August 14, 2020 / Coverage / Design

Using infographics to spice up your 2021 yearbook

Written by Sarah Scott

The 2021 school year – especially the beginning of it – will be different from anything we’ve experienced before. There will be plenty to document and cover, but in addition  to taking great photos and crowdsourcing even more photos, yearbook staffs may have to get creative with their coverage. Fortunately, we have infographics.

Infographics – a visually striking way to share information – are popular on social media. You’ve likely seen them used to share all kinds of information. But they also have a place in your yearbook! They’re a great way to include data or information while providing a break from longer stories.

Student quotes and graphics from the Shawnee Mission East Hauberk

What to put in an infographic

Think about what your audience wants to know and what they’ll want to remember many years from now. If your school offers both remote and on-campus learning, you may want to use an infographic to show how the student population is divided. If the school year was delayed, you could find an interesting way to show how the dates compared to more normal school years.

Is there an interesting way to show the new regulations, like social distancing, that are in place to keep people safe? You could cover what’s trending, like this spread from the Munhinotu yearbook from Gresham High School in Gresham, Oregon. Or check out this spread tracing friend connections from the El Diablo yearbook from Hinsdale Central High School in Hinsdale, Illinois. The Hauberk yearbook from Shawnee Mission East High School used student quotes and simple graphics to effectively illustrate the effect COVID-19 had on the school’s population.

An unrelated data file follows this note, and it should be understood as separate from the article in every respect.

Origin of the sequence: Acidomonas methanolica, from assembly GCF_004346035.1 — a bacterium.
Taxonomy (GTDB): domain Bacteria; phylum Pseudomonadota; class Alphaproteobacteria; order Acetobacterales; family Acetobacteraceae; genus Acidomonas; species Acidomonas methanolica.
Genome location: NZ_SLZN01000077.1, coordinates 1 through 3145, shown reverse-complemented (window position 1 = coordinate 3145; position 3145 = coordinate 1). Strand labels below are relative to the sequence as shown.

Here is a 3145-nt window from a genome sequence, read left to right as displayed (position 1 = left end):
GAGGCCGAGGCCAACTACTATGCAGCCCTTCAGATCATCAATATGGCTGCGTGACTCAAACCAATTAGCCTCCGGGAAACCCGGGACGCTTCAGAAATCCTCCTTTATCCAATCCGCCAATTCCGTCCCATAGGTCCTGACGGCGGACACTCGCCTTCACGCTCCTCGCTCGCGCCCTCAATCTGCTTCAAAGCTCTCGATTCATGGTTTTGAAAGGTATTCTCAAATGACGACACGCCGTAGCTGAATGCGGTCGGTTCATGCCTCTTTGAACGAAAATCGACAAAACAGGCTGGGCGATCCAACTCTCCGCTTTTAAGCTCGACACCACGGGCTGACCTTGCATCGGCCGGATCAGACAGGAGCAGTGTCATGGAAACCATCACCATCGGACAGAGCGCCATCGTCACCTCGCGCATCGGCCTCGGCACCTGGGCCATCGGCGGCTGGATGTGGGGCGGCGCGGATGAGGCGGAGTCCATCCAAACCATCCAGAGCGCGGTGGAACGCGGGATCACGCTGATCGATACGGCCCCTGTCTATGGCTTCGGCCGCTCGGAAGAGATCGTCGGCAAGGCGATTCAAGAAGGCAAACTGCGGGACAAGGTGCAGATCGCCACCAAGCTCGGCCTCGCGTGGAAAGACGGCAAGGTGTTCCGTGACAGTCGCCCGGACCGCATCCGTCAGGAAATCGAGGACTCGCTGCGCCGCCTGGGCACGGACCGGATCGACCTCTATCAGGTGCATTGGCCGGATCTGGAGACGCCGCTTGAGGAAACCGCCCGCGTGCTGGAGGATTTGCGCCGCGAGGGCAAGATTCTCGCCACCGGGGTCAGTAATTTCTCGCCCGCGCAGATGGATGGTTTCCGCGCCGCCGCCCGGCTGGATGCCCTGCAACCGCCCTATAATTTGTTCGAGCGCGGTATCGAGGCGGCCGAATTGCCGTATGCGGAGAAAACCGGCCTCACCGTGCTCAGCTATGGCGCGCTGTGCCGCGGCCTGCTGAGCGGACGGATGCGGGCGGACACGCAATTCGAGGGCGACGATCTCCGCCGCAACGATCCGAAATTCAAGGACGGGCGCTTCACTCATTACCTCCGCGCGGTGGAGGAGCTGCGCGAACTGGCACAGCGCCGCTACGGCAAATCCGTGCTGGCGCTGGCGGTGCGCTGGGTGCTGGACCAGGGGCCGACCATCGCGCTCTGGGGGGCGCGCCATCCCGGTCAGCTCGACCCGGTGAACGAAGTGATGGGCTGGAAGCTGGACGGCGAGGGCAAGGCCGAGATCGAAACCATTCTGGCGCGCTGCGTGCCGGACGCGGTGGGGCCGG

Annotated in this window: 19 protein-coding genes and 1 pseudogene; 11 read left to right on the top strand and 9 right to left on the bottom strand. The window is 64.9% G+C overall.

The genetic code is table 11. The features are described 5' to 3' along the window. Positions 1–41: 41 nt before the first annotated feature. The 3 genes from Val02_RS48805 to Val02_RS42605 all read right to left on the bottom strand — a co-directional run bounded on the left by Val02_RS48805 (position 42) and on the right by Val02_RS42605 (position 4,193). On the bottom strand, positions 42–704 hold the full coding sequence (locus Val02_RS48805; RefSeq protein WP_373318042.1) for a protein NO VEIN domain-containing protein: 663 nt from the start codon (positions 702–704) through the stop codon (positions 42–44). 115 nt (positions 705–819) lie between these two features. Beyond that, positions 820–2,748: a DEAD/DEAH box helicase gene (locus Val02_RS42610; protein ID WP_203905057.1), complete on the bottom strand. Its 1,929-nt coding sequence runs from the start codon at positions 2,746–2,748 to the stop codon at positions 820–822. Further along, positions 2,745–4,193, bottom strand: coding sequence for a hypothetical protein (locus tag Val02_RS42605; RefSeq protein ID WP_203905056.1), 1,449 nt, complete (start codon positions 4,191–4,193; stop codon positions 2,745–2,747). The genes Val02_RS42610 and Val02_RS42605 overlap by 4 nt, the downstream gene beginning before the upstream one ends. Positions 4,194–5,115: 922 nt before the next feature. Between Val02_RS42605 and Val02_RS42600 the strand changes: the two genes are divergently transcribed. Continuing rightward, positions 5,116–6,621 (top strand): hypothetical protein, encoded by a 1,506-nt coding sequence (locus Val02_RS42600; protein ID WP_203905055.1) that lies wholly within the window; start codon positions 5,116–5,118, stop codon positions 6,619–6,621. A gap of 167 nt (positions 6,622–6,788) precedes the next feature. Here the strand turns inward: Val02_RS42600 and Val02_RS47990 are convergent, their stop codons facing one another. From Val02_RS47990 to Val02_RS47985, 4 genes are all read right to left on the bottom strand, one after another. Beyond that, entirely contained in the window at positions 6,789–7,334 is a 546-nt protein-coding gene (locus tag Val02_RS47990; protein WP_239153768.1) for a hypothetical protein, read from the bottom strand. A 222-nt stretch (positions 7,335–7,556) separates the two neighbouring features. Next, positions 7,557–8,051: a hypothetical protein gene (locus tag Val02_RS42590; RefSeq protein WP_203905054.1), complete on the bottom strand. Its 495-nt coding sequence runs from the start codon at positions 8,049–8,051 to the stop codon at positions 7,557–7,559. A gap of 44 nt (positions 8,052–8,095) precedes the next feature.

You can also use infographics to highlight student achievements. Perhaps a student at your school started running, walking or cycling to pass the time. You could create an infographic illustrating the distance they’ve traveled! Or you could source information from your student body using polls. You could also use a service like Google Forms, SurveyMonkey or even a social media poll to collect data.

News outlets – especially those with the resources to devote time to making great infographics – can be a great place to find inspiration. Pick up a paper or pay attention when the news comes on your television. Magazines are always a great place to look for design inspiration, but pay extra attention to the infographics they use next time you’re browsing.

When you create your infographics, don’t forget to include a footer with sources if appropriate.

How to make infographics

There are tons of sources online that can help you create an amazing infographic. If you have a Creative Cloud account, you can use Adobe Spark to create a stunning design. Even if you don’t have access to use Spark, it’s worth browsing their template page for ideas.

The free and extremely popular design site Canva offers more than 100 infographic templates, along with instructions on how to make a great infographic.

You can find plenty more instructions and ideas for creating great infographics in places like YouTube.

Get the most out of your work

Once your infographic is made, consider if it’s worth sharing on social media ahead of time. This could be a great way to drum up additional interest in your 2021 book and let the student body know there will still be plenty of good content in the book.

For more ideas on covering a school year like no other, visit our Back to School coverage page.

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Sarah Scott
Sarah Scott

Sarah Scott is the Digital Marketing Manager for Walsworth. She enjoys working in a variety of mediums, from print to broadcast to social media. Sarah holds a Bachelor of Arts in Communication from Truman State University in Kirksville, Missouri.